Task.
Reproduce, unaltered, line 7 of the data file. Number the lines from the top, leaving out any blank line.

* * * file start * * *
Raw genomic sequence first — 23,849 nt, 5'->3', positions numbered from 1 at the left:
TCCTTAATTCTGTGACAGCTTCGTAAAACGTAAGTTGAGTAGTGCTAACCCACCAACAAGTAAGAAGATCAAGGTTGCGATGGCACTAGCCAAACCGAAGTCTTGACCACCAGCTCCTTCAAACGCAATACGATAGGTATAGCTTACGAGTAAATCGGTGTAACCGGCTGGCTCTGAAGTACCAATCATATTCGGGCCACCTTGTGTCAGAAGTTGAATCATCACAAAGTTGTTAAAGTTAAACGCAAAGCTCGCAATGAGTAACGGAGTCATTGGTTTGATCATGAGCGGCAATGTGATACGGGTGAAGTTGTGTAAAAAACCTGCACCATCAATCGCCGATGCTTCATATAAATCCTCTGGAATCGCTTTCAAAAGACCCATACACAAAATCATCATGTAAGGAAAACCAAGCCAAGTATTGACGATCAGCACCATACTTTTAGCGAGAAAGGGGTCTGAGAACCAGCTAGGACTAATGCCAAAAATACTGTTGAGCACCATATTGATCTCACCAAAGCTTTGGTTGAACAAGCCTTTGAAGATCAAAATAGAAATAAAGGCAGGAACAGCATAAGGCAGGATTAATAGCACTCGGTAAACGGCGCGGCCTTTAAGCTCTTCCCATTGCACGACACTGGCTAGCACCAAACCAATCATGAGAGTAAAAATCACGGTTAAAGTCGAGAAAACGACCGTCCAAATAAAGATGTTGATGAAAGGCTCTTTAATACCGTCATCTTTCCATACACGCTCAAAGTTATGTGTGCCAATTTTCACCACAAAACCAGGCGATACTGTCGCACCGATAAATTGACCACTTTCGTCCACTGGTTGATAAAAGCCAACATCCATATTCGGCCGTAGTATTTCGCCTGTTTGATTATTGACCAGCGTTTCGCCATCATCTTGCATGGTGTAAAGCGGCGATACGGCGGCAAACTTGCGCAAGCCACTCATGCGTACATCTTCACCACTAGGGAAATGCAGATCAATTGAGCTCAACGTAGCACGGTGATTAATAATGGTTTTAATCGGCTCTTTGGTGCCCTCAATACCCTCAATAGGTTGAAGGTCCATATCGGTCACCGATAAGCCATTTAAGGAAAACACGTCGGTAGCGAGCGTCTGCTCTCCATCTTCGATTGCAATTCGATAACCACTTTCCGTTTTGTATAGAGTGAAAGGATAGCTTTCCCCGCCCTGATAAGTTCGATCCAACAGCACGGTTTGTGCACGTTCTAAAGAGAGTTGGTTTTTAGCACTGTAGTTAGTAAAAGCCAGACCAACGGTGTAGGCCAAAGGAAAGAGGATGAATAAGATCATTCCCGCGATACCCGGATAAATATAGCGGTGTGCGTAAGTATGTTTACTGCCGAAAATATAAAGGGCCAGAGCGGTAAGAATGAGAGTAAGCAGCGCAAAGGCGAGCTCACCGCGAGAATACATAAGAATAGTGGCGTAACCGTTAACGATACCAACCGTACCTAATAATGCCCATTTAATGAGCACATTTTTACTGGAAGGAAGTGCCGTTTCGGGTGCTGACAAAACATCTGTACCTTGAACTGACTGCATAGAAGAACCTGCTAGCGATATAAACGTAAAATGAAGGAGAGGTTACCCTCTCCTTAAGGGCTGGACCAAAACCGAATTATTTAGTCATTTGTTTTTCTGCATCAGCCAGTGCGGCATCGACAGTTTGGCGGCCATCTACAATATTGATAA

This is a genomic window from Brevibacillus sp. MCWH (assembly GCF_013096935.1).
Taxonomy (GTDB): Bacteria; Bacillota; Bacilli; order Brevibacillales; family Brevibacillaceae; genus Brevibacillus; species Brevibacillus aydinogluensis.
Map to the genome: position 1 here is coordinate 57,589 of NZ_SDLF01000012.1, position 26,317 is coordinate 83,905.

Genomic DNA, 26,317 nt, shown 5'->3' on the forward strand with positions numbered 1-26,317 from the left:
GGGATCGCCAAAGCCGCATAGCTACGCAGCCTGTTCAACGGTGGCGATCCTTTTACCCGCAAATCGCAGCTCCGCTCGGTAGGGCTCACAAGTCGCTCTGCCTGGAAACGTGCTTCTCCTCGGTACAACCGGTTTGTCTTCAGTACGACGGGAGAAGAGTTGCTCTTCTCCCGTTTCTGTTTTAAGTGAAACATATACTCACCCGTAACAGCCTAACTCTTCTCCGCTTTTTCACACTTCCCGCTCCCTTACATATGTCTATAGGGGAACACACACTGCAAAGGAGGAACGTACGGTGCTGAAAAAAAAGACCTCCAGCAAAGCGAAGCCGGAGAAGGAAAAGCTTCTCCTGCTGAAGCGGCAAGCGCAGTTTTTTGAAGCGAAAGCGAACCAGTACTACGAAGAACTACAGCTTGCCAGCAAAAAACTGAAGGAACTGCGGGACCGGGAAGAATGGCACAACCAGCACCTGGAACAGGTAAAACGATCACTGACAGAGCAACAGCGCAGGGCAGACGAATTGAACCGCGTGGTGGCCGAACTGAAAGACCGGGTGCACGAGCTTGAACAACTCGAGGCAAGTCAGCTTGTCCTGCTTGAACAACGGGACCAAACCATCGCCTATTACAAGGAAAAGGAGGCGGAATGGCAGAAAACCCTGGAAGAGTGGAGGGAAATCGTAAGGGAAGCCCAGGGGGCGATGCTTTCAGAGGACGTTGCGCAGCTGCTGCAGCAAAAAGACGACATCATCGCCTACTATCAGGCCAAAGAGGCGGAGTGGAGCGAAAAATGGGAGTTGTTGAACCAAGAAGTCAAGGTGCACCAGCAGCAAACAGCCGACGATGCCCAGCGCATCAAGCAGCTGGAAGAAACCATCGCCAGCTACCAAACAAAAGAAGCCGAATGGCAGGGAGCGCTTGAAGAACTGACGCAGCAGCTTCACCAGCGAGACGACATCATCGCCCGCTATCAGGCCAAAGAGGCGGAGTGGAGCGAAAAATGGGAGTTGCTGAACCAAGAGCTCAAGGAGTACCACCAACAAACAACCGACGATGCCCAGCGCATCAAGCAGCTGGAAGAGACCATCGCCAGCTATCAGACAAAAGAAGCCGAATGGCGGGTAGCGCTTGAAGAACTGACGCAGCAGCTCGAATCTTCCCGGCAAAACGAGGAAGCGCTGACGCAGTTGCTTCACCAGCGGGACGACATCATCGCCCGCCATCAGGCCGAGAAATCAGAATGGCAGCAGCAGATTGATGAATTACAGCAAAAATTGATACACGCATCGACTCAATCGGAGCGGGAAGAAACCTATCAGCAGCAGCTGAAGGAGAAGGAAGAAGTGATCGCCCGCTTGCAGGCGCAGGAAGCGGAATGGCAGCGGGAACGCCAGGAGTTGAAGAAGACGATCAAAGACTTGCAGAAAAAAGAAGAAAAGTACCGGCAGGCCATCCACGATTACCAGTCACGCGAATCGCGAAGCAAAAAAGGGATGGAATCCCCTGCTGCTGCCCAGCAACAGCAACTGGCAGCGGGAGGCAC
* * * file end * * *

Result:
GGGATCGCCAAAGCCGCATAGCTACGCAGCCTGTTCAACGGTGGCGATCCTTTTACCCGCAAATCGCAGCTCCGCTCGGTAGGGCTCACAAGTCGCTCTGCCTGGAAACGTGCTTCTCCTCGGTACAACCGGTTTGTCTTCAGTACGACGGGAGAAGAGTTGCTCTTCTCCCGTTTCTGTTTTAAGTGAAACATATACTCACCCGTAACAGCCTAACTCTTCTCCGCTTTTTCACACTTCCCGCTCCCTTACATATGTCTATAGGGGAACACACACTGCAAAGGAGGAACGTACGGTGCTGAAAAAAAAGACCTCCAGCAAAGCGAAGCCGGAGAAGGAAAAGCTTCTCCTGCTGAAGCGGCAAGCGCAGTTTTTTGAAGCGAAAGCGAACCAGTACTACGAAGAACTACAGCTTGCCAGCAAAAAACTGAAGGAACTGCGGGACCGGGAAGAATGGCACAACCAGCACCTGGAACAGGTAAAACGATCACTGACAGAGCAACAGCGCAGGGCAGACGAATTGAACCGCGTGGTGGCCGAACTGAAAGACCGGGTGCACGAGCTTGAACAACTCGAGGCAAGTCAGCTTGTCCTGCTTGAACAACGGGACCAAACCATCGCCTATTACAAGGAAAAGGAGGCGGAATGGCAGAAAACCCTGGAAGAGTGGAGGGAAATCGTAAGGGAAGCCCAGGGGGCGATGCTTTCAGAGGACGTTGCGCAGCTGCTGCAGCAAAAAGACGACATCATCGCCTACTATCAGGCCAAAGAGGCGGAGTGGAGCGAAAAATGGGAGTTGTTGAACCAAGAAGTCAAGGTGCACCAGCAGCAAACAGCCGACGATGCCCAGCGCATCAAGCAGCTGGAAGAAACCATCGCCAGCTACCAAACAAAAGAAGCCGAATGGCAGGGAGCGCTTGAAGAACTGACGCAGCAGCTTCACCAGCGAGACGACATCATCGCCCGCTATCAGGCCAAAGAGGCGGAGTGGAGCGAAAAATGGGAGTTGCTGAACCAAGAGCTCAAGGAGTACCACCAACAAACAACCGACGATGCCCAGCGCATCAAGCAGCTGGAAGAGACCATCGCCAGCTATCAGACAAAAGAAGCCGAATGGCGGGTAGCGCTTGAAGAACTGACGCAGCAGCTCGAATCTTCCCGGCAAAACGAGGAAGCGCTGACGCAGTTGCTTCACCAGCGGGACGACATCATCGCCCGCCATCAGGCCGAGAAATCAGAATGGCAGCAGCAGATTGATGAATTACAGCAAAAATTGATACACGCATCGACTCAATCGGAGCGGGAAGAAACCTATCAGCAGCAGCTGAAGGAGAAGGAAGAAGTGATCGCCCGCTTGCAGGCGCAGGAAGCGGAATGGCAGCGGGAACGCCAGGAGTTGAAGAAGACGATCAAAGACTTGCAGAAAAAAGAAGAAAAGTACCGGCAGGCCATCCACGATTACCAGTCACGCGAATCGCGAAGCAAAAAAGGGATGGAATCCCCTGCTGCTGCCCAGCAACAGCAACTGGCAGCGGGAGGCAC